And when the forest opened up, the views were stunning. In fact, I enjoyed this road so much that at the end, I turned around, rode back, and then enjoyed the incredible descent to Matsumoto as a bonus.
The mountain road took me right to Matsumoto – I almost could have coasted to the train station. It was autumn now, so I just barely made it before it got too dark to ride safely without lights.
After dinner on the Azusa Super-Express – the Bento boxes sold on Japanese trains are excellent food – I arrived at Shinjuku Station in the middle of Tokyo. To think that just two hours earlier, I was still riding the old gravel road high in the mountains…
We recently decided not to reprint Bicycle Quarterly back issues any longer. In the past, we’ve reprinted issues as they sold out, because we wanted to keep the great content available: amazing bike builders like Alex Singer, Charlie Cunningham, Jack Taylor, Reyhand, Hetchins, Charrel; the incredible French technical trials; original technical research that has revolutionized our understanding of bicycle tires.
The historic photos, but also the great adventures and bike tests, have inspired many cyclists. It’s been rewarding to see readers on social media who’ve ridden to Babyshoe Pass, Bon Jon Pass, Naches Pass (above) and even Rat Trap Pass.
With more than 3600 pages, the back issues of Bicycle Quarterly contain a huge amount of information, of stories, of photos… To make it easy to find your way around, we’ve put the complete table of contents of all issues on the Compass Cycles web site. It’s easy to search and find that article you are looking for. It also helps you to select the issues you want to order. Or simply buy them all, by taking advantage of the special price for issues 1-50.
With 58 issues published so far, it’s simply too much to keep every single magazine in stock at all times. For most issues, we still have good supplies – it’s not like all this content will go away overnight. But some issues are running low (that is why we had to make a decision), and when they are gone, you’ll have to hunt for them in Used Book stores and on eBay…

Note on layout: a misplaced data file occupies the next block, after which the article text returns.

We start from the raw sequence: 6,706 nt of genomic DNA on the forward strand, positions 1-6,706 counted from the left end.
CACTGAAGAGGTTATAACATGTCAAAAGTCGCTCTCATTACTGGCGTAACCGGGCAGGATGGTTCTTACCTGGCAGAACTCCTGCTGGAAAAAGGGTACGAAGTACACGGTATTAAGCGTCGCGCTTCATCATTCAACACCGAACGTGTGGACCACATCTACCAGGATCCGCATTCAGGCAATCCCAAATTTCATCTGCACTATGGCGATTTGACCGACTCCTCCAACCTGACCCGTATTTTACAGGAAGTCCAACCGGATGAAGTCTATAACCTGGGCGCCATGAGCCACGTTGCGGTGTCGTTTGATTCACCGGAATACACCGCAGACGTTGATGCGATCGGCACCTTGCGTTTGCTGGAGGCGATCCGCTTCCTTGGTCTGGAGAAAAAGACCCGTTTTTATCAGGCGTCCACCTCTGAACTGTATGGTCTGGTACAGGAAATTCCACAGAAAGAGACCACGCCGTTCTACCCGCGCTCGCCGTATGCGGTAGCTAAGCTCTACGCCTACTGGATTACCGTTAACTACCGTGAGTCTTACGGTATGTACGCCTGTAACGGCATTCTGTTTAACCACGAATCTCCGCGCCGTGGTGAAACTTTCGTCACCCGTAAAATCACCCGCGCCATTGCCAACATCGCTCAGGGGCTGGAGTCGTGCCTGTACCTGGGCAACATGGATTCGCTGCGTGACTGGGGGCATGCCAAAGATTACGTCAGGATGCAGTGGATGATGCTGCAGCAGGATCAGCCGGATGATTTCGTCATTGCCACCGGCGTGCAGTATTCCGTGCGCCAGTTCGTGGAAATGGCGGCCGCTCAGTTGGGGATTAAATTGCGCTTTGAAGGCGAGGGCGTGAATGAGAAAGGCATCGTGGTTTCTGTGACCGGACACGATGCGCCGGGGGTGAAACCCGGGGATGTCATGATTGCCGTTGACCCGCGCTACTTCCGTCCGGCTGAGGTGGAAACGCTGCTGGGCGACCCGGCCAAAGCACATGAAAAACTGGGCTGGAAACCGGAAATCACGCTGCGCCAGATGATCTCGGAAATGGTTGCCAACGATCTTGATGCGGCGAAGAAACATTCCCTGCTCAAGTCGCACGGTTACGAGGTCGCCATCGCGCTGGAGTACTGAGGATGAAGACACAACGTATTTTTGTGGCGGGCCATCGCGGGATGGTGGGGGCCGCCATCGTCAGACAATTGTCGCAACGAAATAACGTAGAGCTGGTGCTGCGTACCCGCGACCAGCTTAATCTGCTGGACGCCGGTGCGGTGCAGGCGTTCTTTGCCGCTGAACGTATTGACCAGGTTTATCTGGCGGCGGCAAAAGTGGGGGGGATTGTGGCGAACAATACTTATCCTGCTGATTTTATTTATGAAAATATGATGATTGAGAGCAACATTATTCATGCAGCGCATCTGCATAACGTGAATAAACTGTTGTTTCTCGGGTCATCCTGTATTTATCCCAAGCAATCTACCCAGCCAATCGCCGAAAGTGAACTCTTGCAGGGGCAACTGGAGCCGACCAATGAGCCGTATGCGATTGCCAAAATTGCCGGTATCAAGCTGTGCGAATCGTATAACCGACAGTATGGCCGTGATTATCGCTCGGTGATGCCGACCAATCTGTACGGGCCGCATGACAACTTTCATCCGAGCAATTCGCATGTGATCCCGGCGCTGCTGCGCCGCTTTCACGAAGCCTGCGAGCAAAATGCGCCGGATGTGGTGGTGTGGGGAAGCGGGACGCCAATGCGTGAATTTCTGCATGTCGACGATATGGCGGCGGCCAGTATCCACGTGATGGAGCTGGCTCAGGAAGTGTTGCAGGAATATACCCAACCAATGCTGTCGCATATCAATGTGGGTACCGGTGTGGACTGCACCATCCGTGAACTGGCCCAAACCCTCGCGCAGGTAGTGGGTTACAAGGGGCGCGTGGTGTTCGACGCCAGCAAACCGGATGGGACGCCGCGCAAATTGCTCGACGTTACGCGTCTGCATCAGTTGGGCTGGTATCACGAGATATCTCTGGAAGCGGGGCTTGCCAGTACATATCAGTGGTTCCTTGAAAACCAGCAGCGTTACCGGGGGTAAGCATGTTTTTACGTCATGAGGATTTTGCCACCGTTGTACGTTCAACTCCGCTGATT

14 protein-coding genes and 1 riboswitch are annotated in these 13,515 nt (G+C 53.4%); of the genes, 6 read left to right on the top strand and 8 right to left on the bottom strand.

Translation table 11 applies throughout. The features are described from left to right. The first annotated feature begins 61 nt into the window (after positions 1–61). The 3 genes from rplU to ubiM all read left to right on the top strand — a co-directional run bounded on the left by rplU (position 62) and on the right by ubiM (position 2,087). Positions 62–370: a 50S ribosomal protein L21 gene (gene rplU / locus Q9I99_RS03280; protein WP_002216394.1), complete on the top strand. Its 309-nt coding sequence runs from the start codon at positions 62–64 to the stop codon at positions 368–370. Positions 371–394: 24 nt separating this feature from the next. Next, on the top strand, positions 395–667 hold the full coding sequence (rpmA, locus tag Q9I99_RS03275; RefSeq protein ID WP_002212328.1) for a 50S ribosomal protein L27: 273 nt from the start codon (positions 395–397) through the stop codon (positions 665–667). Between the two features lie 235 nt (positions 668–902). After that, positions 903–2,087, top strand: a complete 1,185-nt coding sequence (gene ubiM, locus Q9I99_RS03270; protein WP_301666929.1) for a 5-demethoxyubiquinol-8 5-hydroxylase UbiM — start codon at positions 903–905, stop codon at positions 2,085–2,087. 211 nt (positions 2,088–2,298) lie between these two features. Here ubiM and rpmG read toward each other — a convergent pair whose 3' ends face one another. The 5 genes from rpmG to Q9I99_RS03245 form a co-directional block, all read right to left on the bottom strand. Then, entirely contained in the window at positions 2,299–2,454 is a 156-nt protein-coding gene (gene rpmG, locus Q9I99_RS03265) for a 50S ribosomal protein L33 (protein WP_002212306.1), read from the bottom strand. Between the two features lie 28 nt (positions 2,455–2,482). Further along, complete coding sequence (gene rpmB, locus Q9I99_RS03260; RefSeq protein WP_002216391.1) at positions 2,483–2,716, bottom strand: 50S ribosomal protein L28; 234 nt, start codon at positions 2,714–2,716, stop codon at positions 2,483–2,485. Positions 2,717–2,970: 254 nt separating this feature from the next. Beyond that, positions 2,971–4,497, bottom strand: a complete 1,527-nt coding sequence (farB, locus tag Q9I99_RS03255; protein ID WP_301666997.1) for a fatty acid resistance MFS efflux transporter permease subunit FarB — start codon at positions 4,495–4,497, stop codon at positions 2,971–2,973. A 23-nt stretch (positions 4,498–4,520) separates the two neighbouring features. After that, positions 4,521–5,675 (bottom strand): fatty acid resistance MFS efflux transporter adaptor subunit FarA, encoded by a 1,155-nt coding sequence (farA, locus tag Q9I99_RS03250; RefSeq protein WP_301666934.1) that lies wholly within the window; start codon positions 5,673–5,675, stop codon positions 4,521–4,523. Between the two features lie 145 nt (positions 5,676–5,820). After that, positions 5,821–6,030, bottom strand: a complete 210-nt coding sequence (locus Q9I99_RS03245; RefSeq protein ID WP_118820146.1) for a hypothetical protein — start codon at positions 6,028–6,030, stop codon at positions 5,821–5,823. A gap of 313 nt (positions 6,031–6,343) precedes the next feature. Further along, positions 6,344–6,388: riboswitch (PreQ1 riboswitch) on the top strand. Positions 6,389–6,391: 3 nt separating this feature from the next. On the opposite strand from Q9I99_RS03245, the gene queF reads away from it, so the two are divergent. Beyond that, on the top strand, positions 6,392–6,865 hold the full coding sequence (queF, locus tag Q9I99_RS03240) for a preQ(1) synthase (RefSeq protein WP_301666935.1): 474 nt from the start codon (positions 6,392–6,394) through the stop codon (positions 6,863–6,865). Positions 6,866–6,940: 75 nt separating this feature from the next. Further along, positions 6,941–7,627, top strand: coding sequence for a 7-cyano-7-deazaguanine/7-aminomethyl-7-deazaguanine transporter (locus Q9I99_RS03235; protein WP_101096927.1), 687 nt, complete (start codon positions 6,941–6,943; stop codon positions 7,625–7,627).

Another publication that will be sold out soon is the Limited Edition of our René Herse book. The René Herse book (also available in a “standard” edition) has been exceedingly popular, with more than 1300 copies sold. This isn’t a book for collectors, but a fascinating story of a time when cycling was a way of life. The bikes, as beautiful as they are, provide only the backdrop for the adventures and friendships that they made possible.
The 150 copies of the Limited Edition come in a beautiful slipcase with four otherwise unpublished, ready-to-frame art quality prints of amazing photos from the René Herse archives. You see Lyli Herse with Robert Prestat in full flight as they dominated the Poly de Chanteloup hillclimb race, a young Yves Cohen shifting the lever-operated front derailleur of his René Herse, riders on the Herse team during the 1950s, and Lyli with friends posing during the 1940s.
If you love beautiful books (or are a fan of René Herse), the Limited Edition is the final touch on what many consider the most amazing cycling book ever published. (It’s amazing because of the incredible photo collection of the Herse family that made this book possible.) The standard version (without the slip case and special photos) is a wonderful book in its own right – the contents are the same, of course.
So if you’ve been thinking about getting the book or some Bicycle Quarterly back issues…
Click on the links below for more information: